Looking for clues to SharePoint 2013 (formerly code-named SharePoint v15) features seems fruitless, but Microsoft’s messaging around cloud, social media, and content management (search and BI) at Microsoft SharePoint Conference 2011 might provide some indication of the future, or perhaps about as much as a pregnancy test reveals the hair color of the newborn nine months down the road.
“We want to redefine the landscape, and cloud plays a role,” Senior Director of SharePoint Product Management Jared Spataro said during a briefing at Microsoft SharePoint Conference 2011. “A lot of IT pros are cautious about the cloud. It’s an opportunity for us but also a responsibility.”
A lot of organizations will first straddle the line of hosted SharePoint versus SharePoint on-premises, he says, choosing the hybrid approach, and putting less critical MySites and Team Sites up in the cloud while keeping more mission-critical or compliance-heavy content on-premises. Microsoft recently published guidance about implementing SharePoint in the cloud: “Hybrid SharePoint Environments with Office 365.”
“There’s more we could do: integrate search and content management, BI,” he said, giving people the ability to slice and dice information and get the exact results they’re looking for. “They want a dynamic environment, with search that recognizes the user.” Social media is a game changer, affecting search as well, he said, citing the opinion of colleagues as being much more relevant to people when considering the results of their search.
Spataro was formerly director of enterprise search at Microsoft. Given the huge loads of content organizations are creating and therefore storing and managing in SharePoint, it's logical that Microsoft continue to address this detritus of life in the 21st century, whether in terms of searching and connecting to that content, making sure it's available, or making sure it's used to its full extent.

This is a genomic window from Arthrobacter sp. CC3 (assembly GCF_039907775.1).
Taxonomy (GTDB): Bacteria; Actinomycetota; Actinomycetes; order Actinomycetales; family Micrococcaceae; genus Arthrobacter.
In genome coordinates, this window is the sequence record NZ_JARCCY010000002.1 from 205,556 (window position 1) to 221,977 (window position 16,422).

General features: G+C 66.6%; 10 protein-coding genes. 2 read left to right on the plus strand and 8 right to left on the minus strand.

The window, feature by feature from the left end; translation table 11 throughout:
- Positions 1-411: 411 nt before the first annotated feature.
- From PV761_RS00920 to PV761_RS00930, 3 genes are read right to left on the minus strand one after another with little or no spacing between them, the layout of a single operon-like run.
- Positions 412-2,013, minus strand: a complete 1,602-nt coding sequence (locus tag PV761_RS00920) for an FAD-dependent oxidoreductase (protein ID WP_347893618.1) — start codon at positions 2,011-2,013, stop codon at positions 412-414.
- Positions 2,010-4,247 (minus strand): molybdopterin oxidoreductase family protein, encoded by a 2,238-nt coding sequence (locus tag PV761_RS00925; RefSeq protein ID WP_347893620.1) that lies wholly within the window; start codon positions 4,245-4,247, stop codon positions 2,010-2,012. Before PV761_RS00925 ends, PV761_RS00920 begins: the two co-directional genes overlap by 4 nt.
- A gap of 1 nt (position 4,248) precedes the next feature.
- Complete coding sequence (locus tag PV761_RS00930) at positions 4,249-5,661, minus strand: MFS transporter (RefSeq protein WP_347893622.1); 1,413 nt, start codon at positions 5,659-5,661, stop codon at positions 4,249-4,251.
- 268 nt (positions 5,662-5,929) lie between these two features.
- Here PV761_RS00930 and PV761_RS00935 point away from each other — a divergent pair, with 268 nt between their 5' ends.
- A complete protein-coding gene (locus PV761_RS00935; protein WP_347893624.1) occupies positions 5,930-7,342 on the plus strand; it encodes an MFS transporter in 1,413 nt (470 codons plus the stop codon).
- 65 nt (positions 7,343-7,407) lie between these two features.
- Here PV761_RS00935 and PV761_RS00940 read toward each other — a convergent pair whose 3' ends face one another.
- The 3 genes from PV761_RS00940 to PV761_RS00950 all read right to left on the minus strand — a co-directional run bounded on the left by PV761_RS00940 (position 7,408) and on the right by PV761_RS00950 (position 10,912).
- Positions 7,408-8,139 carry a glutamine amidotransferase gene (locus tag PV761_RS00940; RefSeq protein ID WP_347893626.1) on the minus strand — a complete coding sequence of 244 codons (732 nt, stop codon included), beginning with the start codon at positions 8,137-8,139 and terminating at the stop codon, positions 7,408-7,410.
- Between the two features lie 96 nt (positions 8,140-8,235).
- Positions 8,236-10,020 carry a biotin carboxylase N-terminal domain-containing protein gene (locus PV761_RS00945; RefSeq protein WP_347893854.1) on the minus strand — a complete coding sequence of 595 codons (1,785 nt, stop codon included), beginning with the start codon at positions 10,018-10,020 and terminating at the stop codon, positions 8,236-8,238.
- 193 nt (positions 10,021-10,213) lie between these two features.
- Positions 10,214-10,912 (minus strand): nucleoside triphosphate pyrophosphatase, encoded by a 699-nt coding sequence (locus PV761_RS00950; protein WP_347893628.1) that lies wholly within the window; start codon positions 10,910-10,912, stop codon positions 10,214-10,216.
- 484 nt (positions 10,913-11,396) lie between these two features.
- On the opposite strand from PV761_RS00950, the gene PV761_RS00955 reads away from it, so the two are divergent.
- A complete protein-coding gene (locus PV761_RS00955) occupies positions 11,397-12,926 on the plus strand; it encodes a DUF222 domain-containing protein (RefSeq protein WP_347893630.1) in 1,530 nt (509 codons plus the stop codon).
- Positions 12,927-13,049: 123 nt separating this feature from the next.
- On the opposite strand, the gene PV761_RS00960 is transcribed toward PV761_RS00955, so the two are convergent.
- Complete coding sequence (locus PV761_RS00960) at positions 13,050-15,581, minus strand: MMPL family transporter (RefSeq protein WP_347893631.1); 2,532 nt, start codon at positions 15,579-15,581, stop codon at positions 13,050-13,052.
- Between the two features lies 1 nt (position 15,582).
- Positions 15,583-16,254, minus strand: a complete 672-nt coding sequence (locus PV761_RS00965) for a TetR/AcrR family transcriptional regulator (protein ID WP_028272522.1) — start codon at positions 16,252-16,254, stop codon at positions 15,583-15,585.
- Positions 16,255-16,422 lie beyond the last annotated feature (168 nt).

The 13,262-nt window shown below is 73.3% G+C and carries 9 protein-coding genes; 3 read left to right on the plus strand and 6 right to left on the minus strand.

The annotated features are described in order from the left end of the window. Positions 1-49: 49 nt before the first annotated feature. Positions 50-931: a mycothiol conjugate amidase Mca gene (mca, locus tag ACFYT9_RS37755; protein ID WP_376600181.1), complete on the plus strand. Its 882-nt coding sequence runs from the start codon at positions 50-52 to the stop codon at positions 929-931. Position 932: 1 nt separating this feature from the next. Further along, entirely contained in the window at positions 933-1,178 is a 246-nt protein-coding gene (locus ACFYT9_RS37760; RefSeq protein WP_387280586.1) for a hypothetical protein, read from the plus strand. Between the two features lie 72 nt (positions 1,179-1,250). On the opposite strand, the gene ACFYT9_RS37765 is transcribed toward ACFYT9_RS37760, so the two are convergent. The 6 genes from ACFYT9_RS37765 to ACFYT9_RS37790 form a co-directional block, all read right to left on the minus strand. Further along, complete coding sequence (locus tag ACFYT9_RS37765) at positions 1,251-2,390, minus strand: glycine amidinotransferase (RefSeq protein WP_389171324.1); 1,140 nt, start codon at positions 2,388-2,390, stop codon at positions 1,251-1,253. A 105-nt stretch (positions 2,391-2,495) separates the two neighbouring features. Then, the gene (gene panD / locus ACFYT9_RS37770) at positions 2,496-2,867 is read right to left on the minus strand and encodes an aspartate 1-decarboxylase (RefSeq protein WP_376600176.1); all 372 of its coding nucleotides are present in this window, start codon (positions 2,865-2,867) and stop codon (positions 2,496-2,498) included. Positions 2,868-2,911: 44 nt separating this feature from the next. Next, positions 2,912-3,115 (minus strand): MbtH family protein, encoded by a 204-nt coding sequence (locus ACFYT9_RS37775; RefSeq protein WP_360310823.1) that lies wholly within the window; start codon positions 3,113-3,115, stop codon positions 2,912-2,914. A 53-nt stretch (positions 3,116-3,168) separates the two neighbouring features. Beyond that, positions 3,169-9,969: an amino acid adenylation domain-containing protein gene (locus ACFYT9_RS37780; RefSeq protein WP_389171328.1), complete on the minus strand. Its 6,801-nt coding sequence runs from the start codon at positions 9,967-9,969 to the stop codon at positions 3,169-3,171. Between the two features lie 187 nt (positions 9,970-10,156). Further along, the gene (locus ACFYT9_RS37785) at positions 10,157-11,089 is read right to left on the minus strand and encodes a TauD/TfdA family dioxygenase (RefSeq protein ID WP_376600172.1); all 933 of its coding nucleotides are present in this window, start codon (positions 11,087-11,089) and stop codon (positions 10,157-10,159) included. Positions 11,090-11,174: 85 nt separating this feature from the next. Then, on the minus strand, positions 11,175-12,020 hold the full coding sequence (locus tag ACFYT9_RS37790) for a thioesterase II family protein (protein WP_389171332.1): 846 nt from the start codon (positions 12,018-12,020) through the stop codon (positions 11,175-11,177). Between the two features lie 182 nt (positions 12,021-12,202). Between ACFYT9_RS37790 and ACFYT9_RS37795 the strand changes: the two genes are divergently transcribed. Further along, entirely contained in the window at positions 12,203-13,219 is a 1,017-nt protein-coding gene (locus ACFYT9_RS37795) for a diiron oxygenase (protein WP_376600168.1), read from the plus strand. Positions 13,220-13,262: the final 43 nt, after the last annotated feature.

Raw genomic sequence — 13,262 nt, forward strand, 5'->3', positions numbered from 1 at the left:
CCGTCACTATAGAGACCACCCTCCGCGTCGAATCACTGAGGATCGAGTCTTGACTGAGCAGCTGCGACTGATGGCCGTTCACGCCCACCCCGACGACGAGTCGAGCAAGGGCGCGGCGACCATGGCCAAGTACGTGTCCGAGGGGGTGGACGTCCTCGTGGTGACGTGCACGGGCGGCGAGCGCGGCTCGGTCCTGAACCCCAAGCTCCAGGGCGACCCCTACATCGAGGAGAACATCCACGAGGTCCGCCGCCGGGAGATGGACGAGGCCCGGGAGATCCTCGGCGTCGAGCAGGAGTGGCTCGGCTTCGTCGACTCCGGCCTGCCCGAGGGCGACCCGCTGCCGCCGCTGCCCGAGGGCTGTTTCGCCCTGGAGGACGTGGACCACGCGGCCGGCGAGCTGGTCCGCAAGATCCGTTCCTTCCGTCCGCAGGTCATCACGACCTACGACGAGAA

The emphasis on transition and evolution in SharePoint points logically to the fact that Microsoft is not announcing a new version this year. And is a nice way of saying that the product is not where the company would ultimately wish it would be.
True, evolutionary work is necessary, especially when one wants to fold in other products into SharePoint. If SharePoint 2007 was Homo Erectus, just starting to use fire, and SharePoint 2010 is Neanderthal man, who developed a rudimentary religion and culture, we might expect SharePoint's next version arriving in 2012 or 2013 to be the equivalent of contemporary home sapiens. Or will it be a Frankenstein's monster of parts stitched together, causing pain and chaos wherever its unleashed?
Just a peek, one peek behind the curtain. I'll count the fingers and toes, make sure it has a brain. Then I'll stop with the metaphors forever. It's not that much to ask, is it?